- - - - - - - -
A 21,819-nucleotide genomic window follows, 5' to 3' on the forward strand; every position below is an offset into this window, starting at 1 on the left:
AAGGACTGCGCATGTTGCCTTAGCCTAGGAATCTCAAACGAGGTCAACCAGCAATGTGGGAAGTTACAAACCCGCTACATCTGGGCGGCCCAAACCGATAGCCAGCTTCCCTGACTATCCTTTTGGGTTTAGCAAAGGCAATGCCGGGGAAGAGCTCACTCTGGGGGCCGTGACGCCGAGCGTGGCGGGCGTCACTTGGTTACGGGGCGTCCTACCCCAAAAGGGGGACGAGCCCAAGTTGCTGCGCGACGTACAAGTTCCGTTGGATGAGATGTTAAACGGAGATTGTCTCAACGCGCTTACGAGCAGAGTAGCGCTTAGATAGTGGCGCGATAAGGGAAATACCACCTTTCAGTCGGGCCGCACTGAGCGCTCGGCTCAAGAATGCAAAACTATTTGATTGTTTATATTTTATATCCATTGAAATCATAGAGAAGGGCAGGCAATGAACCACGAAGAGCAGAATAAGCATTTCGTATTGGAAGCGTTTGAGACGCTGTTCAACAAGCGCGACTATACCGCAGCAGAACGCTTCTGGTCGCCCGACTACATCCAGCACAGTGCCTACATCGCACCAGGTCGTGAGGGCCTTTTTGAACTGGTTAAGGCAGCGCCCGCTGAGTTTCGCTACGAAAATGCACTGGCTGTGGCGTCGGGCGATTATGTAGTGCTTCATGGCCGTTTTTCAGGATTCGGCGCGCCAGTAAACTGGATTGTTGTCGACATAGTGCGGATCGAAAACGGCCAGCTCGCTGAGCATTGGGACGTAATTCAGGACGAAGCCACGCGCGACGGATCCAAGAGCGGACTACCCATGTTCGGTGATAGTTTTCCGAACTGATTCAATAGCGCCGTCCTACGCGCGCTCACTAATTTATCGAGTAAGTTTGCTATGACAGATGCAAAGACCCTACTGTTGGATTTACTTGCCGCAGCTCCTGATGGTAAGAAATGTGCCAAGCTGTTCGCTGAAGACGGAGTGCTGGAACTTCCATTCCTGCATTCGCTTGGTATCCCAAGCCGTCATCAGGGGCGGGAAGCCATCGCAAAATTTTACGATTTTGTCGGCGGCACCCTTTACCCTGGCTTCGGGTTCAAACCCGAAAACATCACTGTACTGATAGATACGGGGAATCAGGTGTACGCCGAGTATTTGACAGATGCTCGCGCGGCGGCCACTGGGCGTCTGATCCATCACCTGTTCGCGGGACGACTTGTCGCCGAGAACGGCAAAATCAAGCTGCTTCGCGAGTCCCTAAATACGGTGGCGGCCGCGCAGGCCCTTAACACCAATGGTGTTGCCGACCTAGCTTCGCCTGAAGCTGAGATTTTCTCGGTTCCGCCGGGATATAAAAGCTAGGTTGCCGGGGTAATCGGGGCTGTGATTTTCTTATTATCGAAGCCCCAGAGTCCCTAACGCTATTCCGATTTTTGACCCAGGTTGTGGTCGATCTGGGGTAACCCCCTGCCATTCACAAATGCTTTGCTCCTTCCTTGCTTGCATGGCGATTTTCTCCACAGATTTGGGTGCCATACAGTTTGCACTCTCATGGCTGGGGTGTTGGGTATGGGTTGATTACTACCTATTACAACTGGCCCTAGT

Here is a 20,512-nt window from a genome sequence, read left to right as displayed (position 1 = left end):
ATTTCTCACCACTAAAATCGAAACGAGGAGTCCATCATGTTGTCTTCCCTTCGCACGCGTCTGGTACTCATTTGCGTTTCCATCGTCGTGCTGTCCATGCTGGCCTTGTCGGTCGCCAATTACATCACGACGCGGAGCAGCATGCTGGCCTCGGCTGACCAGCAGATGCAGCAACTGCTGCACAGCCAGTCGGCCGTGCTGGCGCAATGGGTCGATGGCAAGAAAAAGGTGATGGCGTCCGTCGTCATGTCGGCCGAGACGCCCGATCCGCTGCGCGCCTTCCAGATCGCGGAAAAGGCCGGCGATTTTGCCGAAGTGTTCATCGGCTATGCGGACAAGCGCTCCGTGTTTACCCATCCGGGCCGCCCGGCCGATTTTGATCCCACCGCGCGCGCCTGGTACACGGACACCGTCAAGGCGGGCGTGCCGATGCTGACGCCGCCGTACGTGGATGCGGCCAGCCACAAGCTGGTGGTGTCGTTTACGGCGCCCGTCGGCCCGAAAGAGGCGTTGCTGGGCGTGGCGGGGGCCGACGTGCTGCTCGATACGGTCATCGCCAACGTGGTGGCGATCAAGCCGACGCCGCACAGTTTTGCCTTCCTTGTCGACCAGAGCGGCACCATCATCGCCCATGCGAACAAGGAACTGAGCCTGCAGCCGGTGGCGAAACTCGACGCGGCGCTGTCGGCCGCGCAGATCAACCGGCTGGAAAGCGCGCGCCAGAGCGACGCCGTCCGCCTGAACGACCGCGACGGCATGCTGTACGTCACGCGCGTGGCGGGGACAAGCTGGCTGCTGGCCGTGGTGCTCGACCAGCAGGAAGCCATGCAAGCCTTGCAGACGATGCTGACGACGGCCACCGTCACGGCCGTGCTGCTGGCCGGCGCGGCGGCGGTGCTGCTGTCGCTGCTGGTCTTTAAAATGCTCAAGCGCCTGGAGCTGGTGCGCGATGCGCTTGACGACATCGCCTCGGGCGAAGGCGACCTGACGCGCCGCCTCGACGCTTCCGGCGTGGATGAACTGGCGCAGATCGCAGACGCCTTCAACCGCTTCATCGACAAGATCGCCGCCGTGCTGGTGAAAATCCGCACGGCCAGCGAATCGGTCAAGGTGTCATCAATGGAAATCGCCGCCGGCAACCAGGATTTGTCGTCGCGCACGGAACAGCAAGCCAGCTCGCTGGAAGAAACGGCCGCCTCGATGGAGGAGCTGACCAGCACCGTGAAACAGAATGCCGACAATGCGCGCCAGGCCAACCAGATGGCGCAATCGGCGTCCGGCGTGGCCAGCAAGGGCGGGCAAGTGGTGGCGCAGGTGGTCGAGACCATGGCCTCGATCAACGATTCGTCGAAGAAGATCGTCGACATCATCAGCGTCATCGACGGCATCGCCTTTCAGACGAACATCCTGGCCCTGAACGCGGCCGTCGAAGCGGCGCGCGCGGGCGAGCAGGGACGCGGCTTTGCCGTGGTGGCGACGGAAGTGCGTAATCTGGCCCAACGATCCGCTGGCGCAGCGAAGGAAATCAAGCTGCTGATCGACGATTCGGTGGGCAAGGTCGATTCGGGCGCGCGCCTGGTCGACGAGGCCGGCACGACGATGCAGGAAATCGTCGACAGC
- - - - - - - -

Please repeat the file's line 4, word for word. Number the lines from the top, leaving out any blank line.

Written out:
ATTTCTCACCACTAAAATCGAAACGAGGAGTCCATCATGTTGTCTTCCCTTCGCACGCGTCTGGTACTCATTTGCGTTTCCATCGTCGTGCTGTCCATGCTGGCCTTGTCGGTCGCCAATTACATCACGACGCGGAGCAGCATGCTGGCCTCGGCTGACCAGCAGATGCAGCAACTGCTGCACAGCCAGTCGGCCGTGCTGGCGCAATGGGTCGATGGCAAGAAAAAGGTGATGGCGTCCGTCGTCATGTCGGCCGAGACGCCCGATCCGCTGCGCGCCTTCCAGATCGCGGAAAAGGCCGGCGATTTTGCCGAAGTGTTCATCGGCTATGCGGACAAGCGCTCCGTGTTTACCCATCCGGGCCGCCCGGCCGATTTTGATCCCACCGCGCGCGCCTGGTACACGGACACCGTCAAGGCGGGCGTGCCGATGCTGACGCCGCCGTACGTGGATGCGGCCAGCCACAAGCTGGTGGTGTCGTTTACGGCGCCCGTCGGCCCGAAAGAGGCGTTGCTGGGCGTGGCGGGGGCCGACGTGCTGCTCGATACGGTCATCGCCAACGTGGTGGCGATCAAGCCGACGCCGCACAGTTTTGCCTTCCTTGTCGACCAGAGCGGCACCATCATCGCCCATGCGAACAAGGAACTGAGCCTGCAGCCGGTGGCGAAACTCGACGCGGCGCTGTCGGCCGCGCAGATCAACCGGCTGGAAAGCGCGCGCCAGAGCGACGCCGTCCGCCTGAACGACCGCGACGGCATGCTGTACGTCACGCGCGTGGCGGGGACAAGCTGGCTGCTGGCCGTGGTGCTCGACCAGCAGGAAGCCATGCAAGCCTTGCAGACGATGCTGACGACGGCCACCGTCACGGCCGTGCTGCTGGCCGGCGCGGCGGCGGTGCTGCTGTCGCTGCTGGTCTTTAAAATGCTCAAGCGCCTGGAGCTGGTGCGCGATGCGCTTGACGACATCGCCTCGGGCGAAGGCGACCTGACGCGCCGCCTCGACGCTTCCGGCGTGGATGAACTGGCGCAGATCGCAGACGCCTTCAACCGCTTCATCGACAAGATCGCCGCCGTGCTGGTGAAAATCCGCACGGCCAGCGAATCGGTCAAGGTGTCATCAATGGAAATCGCCGCCGGCAACCAGGATTTGTCGTCGCGCACGGAACAGCAAGCCAGCTCGCTGGAAGAAACGGCCGCCTCGATGGAGGAGCTGACCAGCACCGTGAAACAGAATGCCGACAATGCGCGCCAGGCCAACCAGATGGCGCAATCGGCGTCCGGCGTGGCCAGCAAGGGCGGGCAAGTGGTGGCGCAGGTGGTCGAGACCATGGCCTCGATCAACGATTCGTCGAAGAAGATCGTCGACATCATCAGCGTCATCGACGGCATCGCCTTTCAGACGAACATCCTGGCCCTGAACGCGGCCGTCGAAGCGGCGCGCGCGGGCGAGCAGGGACGCGGCTTTGCCGTGGTGGCGACGGAAGTGCGTAATCTGGCCCAACGATCCGCTGGCGCAGCGAAGGAAATCAAGCTGCTGATCGACGATTCGGTGGGCAAGGTCGATTCGGGCGCGCGCCTGGTCGACGAGGCCGGCACGACGATGCAGGAAATCGTCGACAGC